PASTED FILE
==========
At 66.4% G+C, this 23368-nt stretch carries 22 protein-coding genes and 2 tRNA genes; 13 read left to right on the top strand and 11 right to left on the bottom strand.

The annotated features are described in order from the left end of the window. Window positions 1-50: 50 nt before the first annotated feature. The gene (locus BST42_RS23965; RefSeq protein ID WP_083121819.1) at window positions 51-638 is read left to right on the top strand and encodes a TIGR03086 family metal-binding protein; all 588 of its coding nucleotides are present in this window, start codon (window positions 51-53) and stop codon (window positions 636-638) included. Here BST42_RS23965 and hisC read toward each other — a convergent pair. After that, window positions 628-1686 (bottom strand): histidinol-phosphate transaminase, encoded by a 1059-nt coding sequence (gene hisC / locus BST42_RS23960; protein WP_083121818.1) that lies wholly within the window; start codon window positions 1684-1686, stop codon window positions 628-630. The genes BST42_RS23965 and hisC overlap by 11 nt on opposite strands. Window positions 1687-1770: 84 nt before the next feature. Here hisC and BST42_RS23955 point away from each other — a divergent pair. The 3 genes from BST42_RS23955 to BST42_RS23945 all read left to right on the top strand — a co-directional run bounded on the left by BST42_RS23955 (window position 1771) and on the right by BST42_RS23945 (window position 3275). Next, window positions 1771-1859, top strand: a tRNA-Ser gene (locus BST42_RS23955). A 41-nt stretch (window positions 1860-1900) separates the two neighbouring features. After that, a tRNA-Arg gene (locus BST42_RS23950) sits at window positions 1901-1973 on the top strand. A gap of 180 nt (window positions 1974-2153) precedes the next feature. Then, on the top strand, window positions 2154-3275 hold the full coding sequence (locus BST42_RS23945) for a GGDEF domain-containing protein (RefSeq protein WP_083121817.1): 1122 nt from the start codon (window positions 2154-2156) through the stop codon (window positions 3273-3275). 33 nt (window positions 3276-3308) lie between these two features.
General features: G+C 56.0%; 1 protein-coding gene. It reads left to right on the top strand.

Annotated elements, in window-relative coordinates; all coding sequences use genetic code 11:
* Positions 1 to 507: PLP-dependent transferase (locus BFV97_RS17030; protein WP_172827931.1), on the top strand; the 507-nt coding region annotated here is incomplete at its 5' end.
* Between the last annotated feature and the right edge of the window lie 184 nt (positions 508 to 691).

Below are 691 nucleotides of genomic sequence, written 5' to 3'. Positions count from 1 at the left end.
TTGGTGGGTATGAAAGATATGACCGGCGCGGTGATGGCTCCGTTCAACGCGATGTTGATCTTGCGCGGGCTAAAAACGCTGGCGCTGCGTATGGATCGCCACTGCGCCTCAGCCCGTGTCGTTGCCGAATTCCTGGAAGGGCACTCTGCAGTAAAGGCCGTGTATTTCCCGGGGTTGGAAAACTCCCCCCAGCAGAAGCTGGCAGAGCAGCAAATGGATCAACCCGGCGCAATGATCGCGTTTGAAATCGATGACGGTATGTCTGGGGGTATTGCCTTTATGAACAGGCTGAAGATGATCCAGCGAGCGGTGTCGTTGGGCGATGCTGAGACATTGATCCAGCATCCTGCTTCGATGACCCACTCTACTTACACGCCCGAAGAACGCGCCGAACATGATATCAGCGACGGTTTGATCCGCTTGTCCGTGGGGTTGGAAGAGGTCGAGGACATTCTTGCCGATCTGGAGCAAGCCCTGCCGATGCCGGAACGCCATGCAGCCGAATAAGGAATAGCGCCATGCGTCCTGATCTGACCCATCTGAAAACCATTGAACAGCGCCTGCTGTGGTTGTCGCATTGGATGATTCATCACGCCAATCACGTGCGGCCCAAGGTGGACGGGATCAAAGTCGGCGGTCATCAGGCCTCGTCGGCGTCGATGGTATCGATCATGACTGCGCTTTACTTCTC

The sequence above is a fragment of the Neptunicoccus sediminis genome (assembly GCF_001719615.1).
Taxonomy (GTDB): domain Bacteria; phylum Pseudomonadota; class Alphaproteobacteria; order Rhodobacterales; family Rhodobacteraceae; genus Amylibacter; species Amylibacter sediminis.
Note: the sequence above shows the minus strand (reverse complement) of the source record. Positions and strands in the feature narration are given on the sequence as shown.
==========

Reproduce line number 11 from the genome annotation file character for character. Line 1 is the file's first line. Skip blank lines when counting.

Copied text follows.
Note: the sequence above shows the minus strand (reverse complement) of the source record. Positions and strands in the feature narration are given on the sequence as shown.